Fireworks – Day 34

Dare to Tell – Day 34 

Merle’s Story

Fireworks

I was very, very young.

I had been married for a year and got pregnant right away.

We didn’t discuss it, there was never any planning, it just happened.

We met in college; I had known him for 3 years.  He was a friend of a friend of my brothers.

He was studying to be a doctor.  We didn’t have any money though he came from a pretty wealthy family.  His father was a doctor too.

He was an alcoholic though at first I didn’t realize.   My ability to recognize it was impaired, my mother was an alcoholic.  I thought that when people sat down to have a drink they drank like that.

I was having trouble with the pregnancy. I had been bleeding.  It was pretty scary. I was living a thousand miles away from my family, my parents never visited.  I didn’t feel like I could call my mother and I wasn’t close to his.

I went into labor on July 4th.  I got up to go to the bathroom; there was a splash of blood on the floor just like fireworks exploding in the heavens.  “Get back to bed!” they yelled. They said there was nothing to dull the pain.  It would hurt the baby.

There was a tiny purple foot first.  She was without oxygen for quite a while.  She was so small.

I couldn’t see what was happening.  I was cold, shaking.  They forgot to cover me up.

“She lived for an hour,” they told me later and then asked “What do you want to do with the body?” I heard my voice say from some hollow place “The body.  Give her to the medical school.  My husband is a student there”.

There were fireworks outside of my window; I was alone.  My husband showed up after it was all over.  He looked down at me and said “It’s OK.  I didn’t really want a baby this soon anyway”.

His family came to visit.  Someone had knitted items for the baby so they brought them to me, but there was no baby.

We decided to go up north.  By the second day my breasts began to fill up.  It was so painful and there was nothing I could do about it, it was rural country and I didn’t know any doctors.  We stayed a night or two and then came home.  I went back to work, I put it away.  We never talked about it.

There wasn’t anybody to talk to.  My family was a New England family; you don’t tell anyone your problems because no one really cares.

My mother wasn’t reachable at that time.  She would never call or write. Early on I learned to write her letters to talk about what I needed, without any expectation of a response.  Yet I was close to her when she was older and not drinking anymore.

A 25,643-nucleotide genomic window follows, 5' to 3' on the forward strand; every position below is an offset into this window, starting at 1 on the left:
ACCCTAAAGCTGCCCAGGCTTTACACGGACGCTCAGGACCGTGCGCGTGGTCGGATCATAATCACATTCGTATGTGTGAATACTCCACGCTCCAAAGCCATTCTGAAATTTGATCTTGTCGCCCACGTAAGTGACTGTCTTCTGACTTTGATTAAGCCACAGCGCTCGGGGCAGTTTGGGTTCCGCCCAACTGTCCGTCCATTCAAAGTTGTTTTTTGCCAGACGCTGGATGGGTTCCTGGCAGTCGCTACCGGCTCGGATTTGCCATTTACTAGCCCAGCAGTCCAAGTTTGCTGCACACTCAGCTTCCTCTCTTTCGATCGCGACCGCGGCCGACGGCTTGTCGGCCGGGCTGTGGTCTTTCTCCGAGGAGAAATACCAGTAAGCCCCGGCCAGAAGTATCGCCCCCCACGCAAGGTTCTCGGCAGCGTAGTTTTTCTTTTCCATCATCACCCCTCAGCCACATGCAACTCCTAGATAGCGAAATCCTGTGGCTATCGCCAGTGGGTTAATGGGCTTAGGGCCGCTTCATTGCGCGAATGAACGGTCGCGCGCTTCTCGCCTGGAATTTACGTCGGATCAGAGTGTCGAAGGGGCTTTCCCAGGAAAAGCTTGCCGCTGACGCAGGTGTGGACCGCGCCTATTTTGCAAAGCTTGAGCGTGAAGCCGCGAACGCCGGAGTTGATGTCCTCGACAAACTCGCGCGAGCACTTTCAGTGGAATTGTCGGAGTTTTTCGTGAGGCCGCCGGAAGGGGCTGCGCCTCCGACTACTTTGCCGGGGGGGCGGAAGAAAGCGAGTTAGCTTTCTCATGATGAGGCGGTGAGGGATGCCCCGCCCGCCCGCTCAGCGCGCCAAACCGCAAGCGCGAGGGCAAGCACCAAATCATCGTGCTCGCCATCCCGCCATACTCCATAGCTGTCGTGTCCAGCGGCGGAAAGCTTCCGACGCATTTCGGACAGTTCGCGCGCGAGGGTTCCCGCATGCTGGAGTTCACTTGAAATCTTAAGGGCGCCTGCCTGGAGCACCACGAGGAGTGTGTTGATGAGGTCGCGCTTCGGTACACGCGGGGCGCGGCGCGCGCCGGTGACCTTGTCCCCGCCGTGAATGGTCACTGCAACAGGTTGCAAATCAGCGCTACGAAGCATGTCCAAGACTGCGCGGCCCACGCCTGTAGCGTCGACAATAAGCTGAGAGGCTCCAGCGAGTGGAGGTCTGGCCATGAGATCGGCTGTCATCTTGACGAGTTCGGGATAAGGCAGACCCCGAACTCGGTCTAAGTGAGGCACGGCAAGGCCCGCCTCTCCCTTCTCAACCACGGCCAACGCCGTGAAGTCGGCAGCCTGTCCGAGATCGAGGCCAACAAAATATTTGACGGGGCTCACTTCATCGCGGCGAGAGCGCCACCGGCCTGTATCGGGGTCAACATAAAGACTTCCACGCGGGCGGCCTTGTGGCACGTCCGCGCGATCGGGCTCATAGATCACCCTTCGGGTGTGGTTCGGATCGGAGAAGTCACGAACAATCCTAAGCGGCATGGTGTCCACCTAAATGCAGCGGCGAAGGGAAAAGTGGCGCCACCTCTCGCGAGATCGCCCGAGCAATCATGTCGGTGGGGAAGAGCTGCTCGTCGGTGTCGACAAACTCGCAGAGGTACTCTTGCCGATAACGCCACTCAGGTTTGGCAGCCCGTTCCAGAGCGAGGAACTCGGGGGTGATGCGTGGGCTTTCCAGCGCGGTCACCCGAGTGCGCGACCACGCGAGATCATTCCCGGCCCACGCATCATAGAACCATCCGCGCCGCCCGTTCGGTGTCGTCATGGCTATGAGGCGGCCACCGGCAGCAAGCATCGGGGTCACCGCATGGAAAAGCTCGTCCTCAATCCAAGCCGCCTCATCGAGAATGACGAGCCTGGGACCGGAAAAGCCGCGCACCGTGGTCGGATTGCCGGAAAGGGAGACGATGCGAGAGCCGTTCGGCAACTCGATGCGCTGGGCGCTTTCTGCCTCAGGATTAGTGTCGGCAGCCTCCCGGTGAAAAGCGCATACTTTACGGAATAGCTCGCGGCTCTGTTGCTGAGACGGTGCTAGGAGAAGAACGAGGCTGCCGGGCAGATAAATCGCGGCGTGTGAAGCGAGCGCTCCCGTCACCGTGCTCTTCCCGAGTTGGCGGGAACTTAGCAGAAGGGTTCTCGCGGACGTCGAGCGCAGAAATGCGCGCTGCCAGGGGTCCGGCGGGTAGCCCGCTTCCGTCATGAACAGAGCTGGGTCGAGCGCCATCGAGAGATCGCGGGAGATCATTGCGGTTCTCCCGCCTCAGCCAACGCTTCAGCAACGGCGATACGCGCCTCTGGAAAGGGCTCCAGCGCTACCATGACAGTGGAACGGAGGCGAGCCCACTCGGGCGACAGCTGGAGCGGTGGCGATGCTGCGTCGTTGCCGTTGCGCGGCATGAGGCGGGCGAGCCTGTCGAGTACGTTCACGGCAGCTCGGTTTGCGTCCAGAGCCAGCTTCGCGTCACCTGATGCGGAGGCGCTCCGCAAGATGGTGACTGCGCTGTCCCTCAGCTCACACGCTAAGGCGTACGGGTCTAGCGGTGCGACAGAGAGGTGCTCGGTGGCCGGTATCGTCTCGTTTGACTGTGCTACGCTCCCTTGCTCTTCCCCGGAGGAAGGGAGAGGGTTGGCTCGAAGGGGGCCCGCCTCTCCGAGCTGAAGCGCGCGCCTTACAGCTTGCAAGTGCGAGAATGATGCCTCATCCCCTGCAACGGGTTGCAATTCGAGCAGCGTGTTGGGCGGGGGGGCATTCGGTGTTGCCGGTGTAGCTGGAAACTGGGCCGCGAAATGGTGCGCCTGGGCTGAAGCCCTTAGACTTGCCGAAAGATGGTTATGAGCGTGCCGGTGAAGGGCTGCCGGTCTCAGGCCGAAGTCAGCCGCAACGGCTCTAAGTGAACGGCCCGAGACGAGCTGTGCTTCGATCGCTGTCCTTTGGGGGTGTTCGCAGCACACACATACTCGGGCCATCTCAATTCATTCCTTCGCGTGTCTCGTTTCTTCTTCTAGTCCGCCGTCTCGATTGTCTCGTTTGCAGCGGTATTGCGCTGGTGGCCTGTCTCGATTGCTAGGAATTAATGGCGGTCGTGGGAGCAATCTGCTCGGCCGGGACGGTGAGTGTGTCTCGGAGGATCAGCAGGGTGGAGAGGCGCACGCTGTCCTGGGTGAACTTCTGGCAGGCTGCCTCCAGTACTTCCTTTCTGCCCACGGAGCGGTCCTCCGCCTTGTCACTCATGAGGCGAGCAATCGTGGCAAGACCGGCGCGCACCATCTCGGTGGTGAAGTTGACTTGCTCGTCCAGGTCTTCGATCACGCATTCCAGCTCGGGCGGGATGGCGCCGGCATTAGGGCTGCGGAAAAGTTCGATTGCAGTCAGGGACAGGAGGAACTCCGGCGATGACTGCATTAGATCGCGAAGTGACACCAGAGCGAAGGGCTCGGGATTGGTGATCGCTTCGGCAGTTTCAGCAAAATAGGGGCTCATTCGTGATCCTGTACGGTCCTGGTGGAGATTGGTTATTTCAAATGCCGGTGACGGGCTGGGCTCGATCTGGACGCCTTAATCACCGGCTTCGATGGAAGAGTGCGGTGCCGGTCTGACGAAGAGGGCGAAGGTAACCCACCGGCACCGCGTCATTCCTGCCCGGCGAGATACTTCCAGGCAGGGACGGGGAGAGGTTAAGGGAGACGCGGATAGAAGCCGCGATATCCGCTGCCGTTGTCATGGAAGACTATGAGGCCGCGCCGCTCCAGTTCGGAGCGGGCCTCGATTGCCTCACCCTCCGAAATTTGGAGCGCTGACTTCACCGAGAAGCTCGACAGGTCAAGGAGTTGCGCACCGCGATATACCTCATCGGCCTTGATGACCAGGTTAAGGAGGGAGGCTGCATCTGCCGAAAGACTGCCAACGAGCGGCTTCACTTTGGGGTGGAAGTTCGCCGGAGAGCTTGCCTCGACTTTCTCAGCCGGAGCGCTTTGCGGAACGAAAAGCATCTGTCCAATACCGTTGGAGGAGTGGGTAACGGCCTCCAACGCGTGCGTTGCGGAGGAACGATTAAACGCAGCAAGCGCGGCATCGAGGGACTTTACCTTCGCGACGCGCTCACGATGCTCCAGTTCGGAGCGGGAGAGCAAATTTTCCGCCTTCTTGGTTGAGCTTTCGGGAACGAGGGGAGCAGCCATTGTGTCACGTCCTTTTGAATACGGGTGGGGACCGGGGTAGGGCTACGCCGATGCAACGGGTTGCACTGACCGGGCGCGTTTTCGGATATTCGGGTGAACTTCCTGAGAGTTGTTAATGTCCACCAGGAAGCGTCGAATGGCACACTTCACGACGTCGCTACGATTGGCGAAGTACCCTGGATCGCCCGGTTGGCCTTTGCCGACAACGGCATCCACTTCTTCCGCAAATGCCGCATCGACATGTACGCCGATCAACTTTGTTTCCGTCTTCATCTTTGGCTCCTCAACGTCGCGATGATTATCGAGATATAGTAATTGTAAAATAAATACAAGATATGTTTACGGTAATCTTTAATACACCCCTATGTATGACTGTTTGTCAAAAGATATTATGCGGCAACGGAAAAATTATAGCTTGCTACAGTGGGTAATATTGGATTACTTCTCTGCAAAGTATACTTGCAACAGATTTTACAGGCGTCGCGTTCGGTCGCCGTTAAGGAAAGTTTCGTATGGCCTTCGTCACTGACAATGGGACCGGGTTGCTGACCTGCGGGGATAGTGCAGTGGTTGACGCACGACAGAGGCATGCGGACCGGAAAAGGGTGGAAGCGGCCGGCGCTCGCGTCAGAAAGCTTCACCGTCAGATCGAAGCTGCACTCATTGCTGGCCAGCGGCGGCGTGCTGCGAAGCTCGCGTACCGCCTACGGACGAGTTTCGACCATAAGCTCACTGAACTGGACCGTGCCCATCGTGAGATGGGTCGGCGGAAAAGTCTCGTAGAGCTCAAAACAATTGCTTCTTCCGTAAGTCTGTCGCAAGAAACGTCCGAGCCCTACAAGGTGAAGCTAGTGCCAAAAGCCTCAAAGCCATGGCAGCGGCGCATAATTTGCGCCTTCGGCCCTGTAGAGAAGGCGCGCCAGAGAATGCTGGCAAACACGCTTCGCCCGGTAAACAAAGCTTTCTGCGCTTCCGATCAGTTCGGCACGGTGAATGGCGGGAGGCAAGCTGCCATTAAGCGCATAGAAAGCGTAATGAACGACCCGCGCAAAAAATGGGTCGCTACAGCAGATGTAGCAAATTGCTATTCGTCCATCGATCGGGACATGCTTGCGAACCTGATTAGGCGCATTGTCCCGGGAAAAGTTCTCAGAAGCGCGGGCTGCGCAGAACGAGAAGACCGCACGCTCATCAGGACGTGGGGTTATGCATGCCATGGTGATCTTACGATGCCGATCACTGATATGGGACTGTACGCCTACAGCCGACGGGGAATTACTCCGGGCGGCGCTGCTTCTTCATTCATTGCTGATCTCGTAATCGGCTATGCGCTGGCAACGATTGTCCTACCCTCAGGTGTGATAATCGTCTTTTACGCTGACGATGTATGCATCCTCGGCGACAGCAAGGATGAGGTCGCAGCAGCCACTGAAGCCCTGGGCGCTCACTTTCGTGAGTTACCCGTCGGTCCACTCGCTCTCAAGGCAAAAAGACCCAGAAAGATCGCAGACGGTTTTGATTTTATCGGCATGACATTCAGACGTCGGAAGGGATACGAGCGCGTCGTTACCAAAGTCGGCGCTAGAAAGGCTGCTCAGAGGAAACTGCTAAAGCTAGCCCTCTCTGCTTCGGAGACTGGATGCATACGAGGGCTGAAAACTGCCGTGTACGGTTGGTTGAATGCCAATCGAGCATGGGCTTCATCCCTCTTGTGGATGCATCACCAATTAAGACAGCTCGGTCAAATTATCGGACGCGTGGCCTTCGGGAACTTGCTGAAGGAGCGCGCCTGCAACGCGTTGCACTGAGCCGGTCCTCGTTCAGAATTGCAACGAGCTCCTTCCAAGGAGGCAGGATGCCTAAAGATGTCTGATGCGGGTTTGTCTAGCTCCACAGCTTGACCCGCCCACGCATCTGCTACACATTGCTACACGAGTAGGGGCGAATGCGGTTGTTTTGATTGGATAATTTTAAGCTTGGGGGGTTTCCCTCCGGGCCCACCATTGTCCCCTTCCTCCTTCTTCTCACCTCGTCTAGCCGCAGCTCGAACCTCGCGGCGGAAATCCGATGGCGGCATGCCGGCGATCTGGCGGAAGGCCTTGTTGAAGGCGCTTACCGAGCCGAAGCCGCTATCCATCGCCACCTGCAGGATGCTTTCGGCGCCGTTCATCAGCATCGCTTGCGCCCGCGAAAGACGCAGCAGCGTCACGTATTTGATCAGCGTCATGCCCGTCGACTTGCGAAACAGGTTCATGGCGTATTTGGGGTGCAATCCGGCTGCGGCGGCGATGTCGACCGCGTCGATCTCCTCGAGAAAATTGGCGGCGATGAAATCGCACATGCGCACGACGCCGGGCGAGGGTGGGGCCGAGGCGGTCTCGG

Years later, I left him.

The same week that I left all I had known, moved away with 3 children, no job, anew home; I travelled to be part of an intervention with my mother.

Supported by a counselor, we were the people closest to her that were willing to do this.  We told her how her drinking had affected our lives.  We told her that we wanted her to make the choice to do something about it.  She went to the hospital, got detoxed and dried out and never drank again.

On July 4th I always think about my baby.  I call her Gwendolyn.  I say hello to her and tell her that I haven’t forgotten.

I was with both of my parents in the last weeks of their lives.  I was with my mother in the week before they moved her from the hospital to the hospice.   It was so very special private time with my mom.  I was there to catch the words as they were coming from her.

The words were –

“I don’t know how to cry”

“I’ve never known why I’m supposed to cry”

“If I’m good people will like me”

I thought, if you have no expression for sadness where does it go?  If you have to be good and agreeable all the time; it was the piece of her life that I finally understood.  She couldn’t get close enough, it would be too sad for her; she wouldn’t know what to do with it.   I felt like I was holding my hands out and catching her words.

I feel such sadness for the young woman that was me.  Now I understand why I just went back to work and found a place to stuff it.  It was all I knew.  So, I stayed married to him for 15 years and I went on to have children when he was drinking.  The cost was in not understanding the danger of being with someone like that; and keeping my kids in that situation for too long.

The pain and sadness had no way to be set free but it had to come out somehow.  So it came out in being super mom and super wife.  If I kept myself engaged in the community, read all those books, thought everything would be okay.  It took me so long to realize that his drinking and his behavior had nothing to do with me.

When we have an opportunity to understand our own parents we get to make some choices about how we see them.  I can think about her differently.  I always had great compassion for her around her drinking, though I didn’t understand the driver.  She was beautiful, she never had to work, I was always very proud of her.  I figured out all of that wasn’t enough in my marriage, I guess she never figured that out.

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